Pho real, pho real
Pho Viet5948 Auburn Blvd.
Good for: classic Vietnamese and Chinese fare
Notable dishes: fried flounder, pho, anything with chicken
Usually when a restaurant tries to tackle two different regions’ cuisines, that’s a sign that quality isn’t really a big focus. But Pho Viet, located on Auburn Boulevard in Citrus Heights, serves both delicious Chinese and Vietnamese food to families, couples, college students and a surprising number of people stopping in solo for a quick bowl of pho.
I was one of those people when I stopped into Pho Viet for the first time early last year while researching the top 10 bowls of pho in Sacramento (see “Sacramento’s top 10 best pho restaurants” SN&R Feature Story, January 14, 2014). Pho Viet’s beef pho was refreshing, with a lot of star anise flavor. It’s probably my second favorite bowl of pho there, though. The chicken pho’s even cleaner, with a clear broth that exudes plenty of cold-fighting flavor and juicy shredded chicken.
On more recent visits we started branching out beyond the restaurant’s namesake, and were pleasantly surprised with the quality of many of the other dishes. For example, the restaurant’s bún (vermicelli noodles) dish with pork, shrimp, egg rolls and assorted veggies (cucumber, lettuce, bean sprouts) was refreshing on a hot day. The star is the grilled pork, which sports a red color, presumably from an incredibly tasty marinade that balances sweet and salty almost perfectly.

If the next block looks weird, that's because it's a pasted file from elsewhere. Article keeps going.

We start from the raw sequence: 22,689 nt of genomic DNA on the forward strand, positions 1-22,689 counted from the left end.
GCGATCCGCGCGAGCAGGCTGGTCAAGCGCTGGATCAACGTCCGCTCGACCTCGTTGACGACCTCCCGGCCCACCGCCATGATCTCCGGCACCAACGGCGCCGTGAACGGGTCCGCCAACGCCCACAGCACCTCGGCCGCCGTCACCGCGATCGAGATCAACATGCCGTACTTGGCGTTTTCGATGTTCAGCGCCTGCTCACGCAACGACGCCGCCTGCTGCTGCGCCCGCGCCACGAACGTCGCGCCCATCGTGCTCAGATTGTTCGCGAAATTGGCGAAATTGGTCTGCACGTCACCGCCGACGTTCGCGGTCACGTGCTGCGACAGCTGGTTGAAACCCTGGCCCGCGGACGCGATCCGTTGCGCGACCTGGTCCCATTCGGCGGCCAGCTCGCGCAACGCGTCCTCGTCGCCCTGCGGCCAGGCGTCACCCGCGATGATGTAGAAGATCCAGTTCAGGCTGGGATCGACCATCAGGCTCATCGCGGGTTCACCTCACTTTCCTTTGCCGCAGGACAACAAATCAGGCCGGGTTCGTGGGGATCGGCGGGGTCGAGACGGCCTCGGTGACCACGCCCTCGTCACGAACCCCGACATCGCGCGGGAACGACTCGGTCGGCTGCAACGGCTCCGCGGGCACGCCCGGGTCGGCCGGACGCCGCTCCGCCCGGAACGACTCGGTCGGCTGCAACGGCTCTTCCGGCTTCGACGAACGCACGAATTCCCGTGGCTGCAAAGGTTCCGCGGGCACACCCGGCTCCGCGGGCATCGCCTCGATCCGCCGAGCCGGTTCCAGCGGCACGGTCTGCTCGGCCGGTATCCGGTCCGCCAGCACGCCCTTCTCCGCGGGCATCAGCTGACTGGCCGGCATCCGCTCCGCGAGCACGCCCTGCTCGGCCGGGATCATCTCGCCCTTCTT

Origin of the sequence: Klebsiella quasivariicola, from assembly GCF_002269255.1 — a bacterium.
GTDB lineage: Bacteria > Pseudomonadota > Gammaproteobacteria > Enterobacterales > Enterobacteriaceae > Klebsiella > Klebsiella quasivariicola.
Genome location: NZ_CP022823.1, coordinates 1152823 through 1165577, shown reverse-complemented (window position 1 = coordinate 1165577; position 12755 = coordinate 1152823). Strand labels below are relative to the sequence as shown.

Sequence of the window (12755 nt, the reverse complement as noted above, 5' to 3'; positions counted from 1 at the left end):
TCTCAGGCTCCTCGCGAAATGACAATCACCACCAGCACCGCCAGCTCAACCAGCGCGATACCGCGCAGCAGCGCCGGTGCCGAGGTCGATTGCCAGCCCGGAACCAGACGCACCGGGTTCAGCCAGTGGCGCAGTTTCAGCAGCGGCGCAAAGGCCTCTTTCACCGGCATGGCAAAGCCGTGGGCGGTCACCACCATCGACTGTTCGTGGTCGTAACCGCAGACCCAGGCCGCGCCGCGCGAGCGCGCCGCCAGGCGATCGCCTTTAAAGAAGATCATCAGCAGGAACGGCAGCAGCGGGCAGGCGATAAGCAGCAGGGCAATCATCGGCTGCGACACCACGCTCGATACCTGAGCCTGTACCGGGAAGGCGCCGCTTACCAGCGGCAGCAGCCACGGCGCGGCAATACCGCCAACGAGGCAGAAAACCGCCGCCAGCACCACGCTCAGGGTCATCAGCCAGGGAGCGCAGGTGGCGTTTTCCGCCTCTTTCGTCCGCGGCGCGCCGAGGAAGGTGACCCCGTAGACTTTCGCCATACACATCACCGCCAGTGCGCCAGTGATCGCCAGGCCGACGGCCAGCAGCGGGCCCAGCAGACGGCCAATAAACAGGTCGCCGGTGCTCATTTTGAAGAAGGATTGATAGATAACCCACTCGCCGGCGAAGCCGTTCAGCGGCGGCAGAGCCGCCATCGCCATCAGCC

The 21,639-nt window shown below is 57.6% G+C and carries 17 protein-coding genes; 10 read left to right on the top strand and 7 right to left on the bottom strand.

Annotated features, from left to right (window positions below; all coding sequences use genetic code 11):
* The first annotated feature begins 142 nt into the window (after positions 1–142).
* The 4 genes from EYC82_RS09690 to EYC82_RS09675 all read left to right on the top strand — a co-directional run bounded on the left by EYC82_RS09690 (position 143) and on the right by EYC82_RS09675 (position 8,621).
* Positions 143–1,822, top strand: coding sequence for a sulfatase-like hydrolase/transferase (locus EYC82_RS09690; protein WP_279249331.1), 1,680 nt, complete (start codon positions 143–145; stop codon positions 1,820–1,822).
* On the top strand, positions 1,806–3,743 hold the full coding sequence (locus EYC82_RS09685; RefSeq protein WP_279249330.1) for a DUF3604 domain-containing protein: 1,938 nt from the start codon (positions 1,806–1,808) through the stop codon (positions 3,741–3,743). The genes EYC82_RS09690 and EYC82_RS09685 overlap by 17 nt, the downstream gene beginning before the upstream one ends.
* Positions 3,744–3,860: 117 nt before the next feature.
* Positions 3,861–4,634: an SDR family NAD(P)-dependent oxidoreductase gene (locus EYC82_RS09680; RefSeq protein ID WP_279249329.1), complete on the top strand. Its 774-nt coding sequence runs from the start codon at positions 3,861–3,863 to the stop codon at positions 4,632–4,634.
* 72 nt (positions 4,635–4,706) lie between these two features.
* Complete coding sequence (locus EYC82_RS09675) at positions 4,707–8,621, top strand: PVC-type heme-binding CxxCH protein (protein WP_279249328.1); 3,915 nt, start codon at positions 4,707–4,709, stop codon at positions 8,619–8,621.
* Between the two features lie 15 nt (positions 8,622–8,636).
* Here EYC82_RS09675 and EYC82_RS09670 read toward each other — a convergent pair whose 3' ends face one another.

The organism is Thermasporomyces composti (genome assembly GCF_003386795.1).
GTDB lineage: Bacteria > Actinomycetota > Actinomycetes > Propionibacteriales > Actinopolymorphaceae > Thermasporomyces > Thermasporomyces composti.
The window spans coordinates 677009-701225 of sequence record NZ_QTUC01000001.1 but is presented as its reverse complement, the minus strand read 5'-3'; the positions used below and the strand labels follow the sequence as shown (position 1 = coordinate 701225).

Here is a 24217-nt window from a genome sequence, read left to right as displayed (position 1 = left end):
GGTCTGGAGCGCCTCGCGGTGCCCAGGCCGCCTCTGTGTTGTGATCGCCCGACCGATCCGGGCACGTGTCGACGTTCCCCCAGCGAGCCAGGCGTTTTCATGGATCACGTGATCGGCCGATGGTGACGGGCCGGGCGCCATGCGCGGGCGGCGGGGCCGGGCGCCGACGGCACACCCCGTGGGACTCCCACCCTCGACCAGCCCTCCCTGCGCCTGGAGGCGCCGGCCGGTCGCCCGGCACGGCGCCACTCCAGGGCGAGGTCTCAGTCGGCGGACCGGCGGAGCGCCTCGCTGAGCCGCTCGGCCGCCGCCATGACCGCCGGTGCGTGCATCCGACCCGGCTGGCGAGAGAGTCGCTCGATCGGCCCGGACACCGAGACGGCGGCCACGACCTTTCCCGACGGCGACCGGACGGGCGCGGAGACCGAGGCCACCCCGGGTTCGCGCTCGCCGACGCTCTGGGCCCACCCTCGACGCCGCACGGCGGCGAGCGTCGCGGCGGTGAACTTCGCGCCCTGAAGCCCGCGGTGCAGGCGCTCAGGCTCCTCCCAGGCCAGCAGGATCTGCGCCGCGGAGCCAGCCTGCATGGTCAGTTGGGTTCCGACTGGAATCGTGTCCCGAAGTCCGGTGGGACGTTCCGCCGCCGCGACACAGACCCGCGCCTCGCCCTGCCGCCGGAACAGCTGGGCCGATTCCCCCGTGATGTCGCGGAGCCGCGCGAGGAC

The same delicious pork makes its way onto a rice plate (kind of like the bún dish, but with rice instead of noodles) and into a recent addition to the menu, baacute;nh mi (a Vietnamese sandwich). Pho Viet’s grilled pork banh mi rivals a lot of the ones in South Sac. The aforementioned tender and flavorful grilled pork plays well with pickled daikon and carrot in between fresh-baked French baguette bread.
For Chinese fare, we tried a plate of salty fish and chicken fried rice, a fried salted-and-peppered flounder (a special off-menu item) and clams stir fried in black bean sauce. Again, this trio of items impressed. The salty fish and chicken fried rice featured well-cooked (but not dry) chicken with a nice smoky wok flavor and a hint of cured salty fish. The flounder was plated beautifully: an entire fish—bones and all—fried golden brown, with extra bits of fried roe and diced chunks of fish sitting on top. Its flavor was sweet and spicy, with aromatic diced jalapenos and onions bringing out the richness of the roe and buttery texture of the fish.
The stir-fried clams were coated in a flavorful black bean sauce, but could’ve used a little less flour when stir frying; little clumps of flour were stuck inside a number of the shells. Also, a handful of the clams didn’t open up, which made us a little paranoid that they weren’t heated all the way. Perhaps those could’ve been discarded or been reheated.
We ordered many more dishes than there’s room to discuss here—including Vietnamese crepes, salads and Chinese stir fries—but the quality didn’t waver. That quality extended to a number of drinks, including soda lemonade and lemon iced tea—both of which are sweet and tart—and Vietnamese drip coffee, which can be served hot or cold. Like many of the Vietnamese spots in Little Saigon, the restaurant serves homemade baked desserts, and the coconut-and-banana-flavored rice cakes tasted sweet and chewy—sort of like sponge cakes but made of rice flour. Servers were attentive and helpful with recommendations on all visits.
After more than a year of visiting the restaurant on a regular basis and trying at least a dozen dishes, we’ve yet to find a lackluster one. It’s hard to fathom how any restaurant can cook such a diverse amount of recipes so well, but the team at Pho Viet is a talented one, for real.